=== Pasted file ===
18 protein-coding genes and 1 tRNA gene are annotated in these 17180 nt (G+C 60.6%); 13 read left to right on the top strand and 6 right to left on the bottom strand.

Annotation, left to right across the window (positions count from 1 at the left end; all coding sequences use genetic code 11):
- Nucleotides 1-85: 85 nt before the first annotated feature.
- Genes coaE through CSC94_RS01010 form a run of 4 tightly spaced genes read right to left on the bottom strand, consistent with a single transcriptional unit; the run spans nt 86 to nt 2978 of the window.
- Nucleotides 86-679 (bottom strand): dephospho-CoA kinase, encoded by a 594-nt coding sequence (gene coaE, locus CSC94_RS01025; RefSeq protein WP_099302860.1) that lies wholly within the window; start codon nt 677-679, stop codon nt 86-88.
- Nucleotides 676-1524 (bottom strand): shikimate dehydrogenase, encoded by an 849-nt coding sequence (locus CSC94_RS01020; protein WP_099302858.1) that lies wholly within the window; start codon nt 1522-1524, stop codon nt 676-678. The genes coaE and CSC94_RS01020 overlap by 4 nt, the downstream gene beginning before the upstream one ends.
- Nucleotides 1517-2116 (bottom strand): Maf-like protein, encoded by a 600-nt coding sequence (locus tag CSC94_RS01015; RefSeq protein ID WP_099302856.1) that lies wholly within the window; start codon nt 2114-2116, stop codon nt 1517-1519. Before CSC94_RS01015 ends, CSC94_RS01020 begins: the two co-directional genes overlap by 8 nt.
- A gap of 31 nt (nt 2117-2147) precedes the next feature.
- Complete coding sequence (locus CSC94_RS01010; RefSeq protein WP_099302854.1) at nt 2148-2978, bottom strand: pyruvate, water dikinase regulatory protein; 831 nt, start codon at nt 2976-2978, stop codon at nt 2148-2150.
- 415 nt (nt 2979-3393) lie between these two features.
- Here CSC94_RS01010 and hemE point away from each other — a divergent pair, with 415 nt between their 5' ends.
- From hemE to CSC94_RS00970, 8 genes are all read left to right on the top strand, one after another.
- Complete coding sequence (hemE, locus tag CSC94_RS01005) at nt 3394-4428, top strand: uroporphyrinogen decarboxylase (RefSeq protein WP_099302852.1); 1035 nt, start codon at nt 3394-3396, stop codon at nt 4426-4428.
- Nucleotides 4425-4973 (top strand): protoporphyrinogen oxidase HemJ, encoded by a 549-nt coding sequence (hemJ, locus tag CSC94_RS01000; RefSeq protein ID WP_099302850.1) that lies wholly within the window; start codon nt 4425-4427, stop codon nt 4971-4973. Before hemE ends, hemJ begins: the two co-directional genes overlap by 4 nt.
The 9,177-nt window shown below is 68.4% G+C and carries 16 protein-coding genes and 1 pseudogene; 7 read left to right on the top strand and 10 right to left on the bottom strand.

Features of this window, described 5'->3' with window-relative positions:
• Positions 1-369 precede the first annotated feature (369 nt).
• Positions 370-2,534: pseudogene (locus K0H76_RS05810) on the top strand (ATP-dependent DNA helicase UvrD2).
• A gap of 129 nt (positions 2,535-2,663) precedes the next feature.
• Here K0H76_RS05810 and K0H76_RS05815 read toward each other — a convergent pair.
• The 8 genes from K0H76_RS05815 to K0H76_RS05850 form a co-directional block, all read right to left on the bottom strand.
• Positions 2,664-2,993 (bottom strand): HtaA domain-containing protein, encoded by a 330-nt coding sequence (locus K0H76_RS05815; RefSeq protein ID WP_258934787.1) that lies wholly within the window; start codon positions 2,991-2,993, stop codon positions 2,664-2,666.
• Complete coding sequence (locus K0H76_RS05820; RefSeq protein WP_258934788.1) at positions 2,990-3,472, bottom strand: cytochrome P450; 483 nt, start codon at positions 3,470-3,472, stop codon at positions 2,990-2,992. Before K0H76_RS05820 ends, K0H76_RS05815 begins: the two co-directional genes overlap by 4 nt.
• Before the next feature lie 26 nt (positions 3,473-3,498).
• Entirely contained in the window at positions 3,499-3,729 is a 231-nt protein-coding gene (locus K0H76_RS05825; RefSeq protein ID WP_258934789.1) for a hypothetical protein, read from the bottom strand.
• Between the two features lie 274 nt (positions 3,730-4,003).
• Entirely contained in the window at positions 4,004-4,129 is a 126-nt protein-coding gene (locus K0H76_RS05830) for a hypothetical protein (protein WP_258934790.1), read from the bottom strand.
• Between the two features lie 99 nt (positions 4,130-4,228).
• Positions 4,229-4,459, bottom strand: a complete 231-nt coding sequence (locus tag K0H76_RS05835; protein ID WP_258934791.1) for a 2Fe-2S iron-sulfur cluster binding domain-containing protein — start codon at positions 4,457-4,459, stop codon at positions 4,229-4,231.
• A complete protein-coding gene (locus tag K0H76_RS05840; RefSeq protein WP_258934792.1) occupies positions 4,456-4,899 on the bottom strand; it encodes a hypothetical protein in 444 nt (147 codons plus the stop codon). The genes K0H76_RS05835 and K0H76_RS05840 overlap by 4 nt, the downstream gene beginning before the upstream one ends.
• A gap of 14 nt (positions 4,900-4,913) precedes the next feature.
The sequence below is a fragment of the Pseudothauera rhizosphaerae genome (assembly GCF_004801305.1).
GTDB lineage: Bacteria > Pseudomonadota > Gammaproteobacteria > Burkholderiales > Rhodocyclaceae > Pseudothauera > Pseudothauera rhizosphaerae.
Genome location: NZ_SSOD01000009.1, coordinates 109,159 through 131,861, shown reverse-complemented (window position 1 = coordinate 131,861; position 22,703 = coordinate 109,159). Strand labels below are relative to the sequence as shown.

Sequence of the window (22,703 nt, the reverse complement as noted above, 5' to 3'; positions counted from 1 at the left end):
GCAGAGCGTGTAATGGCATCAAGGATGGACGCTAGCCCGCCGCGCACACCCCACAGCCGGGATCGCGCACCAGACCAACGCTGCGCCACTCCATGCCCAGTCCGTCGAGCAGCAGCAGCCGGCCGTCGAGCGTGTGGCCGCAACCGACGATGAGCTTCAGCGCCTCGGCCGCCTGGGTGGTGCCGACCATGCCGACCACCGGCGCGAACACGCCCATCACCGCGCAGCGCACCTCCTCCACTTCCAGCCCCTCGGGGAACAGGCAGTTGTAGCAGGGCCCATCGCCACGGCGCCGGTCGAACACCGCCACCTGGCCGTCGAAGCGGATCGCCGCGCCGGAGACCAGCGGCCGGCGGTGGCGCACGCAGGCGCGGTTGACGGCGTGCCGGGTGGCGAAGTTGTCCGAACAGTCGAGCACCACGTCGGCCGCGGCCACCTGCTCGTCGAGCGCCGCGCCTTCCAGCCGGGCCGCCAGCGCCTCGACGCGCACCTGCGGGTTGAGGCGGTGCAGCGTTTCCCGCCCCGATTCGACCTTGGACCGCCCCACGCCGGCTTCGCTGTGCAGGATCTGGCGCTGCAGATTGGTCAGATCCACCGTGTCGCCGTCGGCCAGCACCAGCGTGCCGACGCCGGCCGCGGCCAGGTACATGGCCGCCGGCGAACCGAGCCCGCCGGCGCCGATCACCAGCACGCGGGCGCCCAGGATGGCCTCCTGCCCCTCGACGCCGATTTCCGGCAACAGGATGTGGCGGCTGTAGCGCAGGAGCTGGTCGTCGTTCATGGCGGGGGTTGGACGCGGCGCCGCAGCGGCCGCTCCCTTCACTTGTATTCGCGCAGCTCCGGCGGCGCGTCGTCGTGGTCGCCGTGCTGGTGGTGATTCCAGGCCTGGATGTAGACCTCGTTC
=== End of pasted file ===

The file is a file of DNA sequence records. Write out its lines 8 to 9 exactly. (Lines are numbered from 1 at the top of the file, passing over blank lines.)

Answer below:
- A gap of 31 nt (nt 2117-2147) precedes the next feature.
- Complete coding sequence (locus CSC94_RS01010; RefSeq protein WP_099302854.1) at nt 2148-2978, bottom strand: pyruvate, water dikinase regulatory protein; 831 nt, start codon at nt 2976-2978, stop codon at nt 2148-2150.